China on Thursday released a draft regulation to put pressure on terrorist groups by freezing their assets, a significant move in the battle against terrorism at home and around the world.
The regulation, drafted by the People's Bank of China (PBC), the Ministry of Public Security and the Ministry of State Security, was released on Thursday to solicit public opinions. The draft applies to financial institutions and specific non-financial institutions, which include legal and accounting firms, real estate agencies, jewel and precious metal trade organizations and auction houses, established in China.
It stipulates that these institutions should immediately freeze the funds or other assets of terrorist groups and their members, on a list compiled by the Ministry of Public Security.
"No organization or individual should provide or raise funds or other assets for terrorist groups and their members, nor provide material or services of any form to them," said the draft.
Huang Feng, head of the Institute for International Criminal Law at Beijing Normal University, said Thursday that the draft would provide legal grounds for the freezing of terrorist assets.
Huang said China's current asset freezing system is at odds with UN Security Council anti-terror resolutions because it only allows the freezing of assets to go with specific criminal or civil cases. "The draft regulation, which targets those recognized as terrorists by the Ministry of Public Security, is a preventive mechanism and shuts off their financial sources," he said.
Li Wei, an anti-terrorism expert with the China Institutes of Contemporary International Relations, told the Global Times that by controlling the purse string of terrorist groups, authorities could significantly contain terrorist activities, strike their capabilities in launching attacks, and strengthening international anti-terror cooperation.
China is under the threat of terrorism, especially in its northwestern Xinjiang Uyghur Autonomous Region. East Turkestan separatists and the East Turkestan Islamic Movement, a terrorist group listed by the UN, have orchestrated a number of deadly attacks in the region. According to Li, terrorist groups are closely linked with overseas groups and their funds flow across borders. They raise funds through individuals, enterprises and criminal acts like drug trafficking and smuggling, and transfer funds through regular and illegal financial institutions as well as cash.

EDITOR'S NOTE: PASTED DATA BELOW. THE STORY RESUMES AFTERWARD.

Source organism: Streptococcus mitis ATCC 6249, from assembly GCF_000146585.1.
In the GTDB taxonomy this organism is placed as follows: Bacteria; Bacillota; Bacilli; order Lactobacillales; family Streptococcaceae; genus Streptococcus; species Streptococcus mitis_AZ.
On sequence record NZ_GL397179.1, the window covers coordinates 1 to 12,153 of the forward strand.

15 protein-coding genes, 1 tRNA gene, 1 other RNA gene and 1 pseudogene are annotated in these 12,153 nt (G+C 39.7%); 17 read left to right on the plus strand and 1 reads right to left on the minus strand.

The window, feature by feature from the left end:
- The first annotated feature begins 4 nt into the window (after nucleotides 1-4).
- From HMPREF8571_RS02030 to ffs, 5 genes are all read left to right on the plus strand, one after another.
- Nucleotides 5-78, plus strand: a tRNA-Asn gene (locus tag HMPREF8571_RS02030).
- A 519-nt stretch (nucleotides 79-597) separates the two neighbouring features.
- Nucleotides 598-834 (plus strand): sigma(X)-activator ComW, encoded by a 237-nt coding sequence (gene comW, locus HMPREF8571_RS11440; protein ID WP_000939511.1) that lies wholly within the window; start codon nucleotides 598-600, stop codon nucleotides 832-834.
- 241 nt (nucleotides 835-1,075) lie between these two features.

Huang said if a foreign country wants to freeze the Chinese assets of those on the list, they should directly provide the information to China. "However, if the group or individual is not on China's terror list, it will have to go through the process of judicial assistance," he said.
The article 18 of the draft stipulates that if an overseas department demands the freezing of funds or other assets in China or information about clients' identities and transaction, citing concerns over terrorist activities, Chinese financial institutions and specific non-financial institutions should ask it to raise the demand through diplomatic channels or judicial assistance instead of freezing the assets or providing the information directly.
The draft also says if overseas branches of these institutions freeze terror assets in accordance with local laws and regulations, they should report to their headquarters in China as well as state security authorities and the PBC.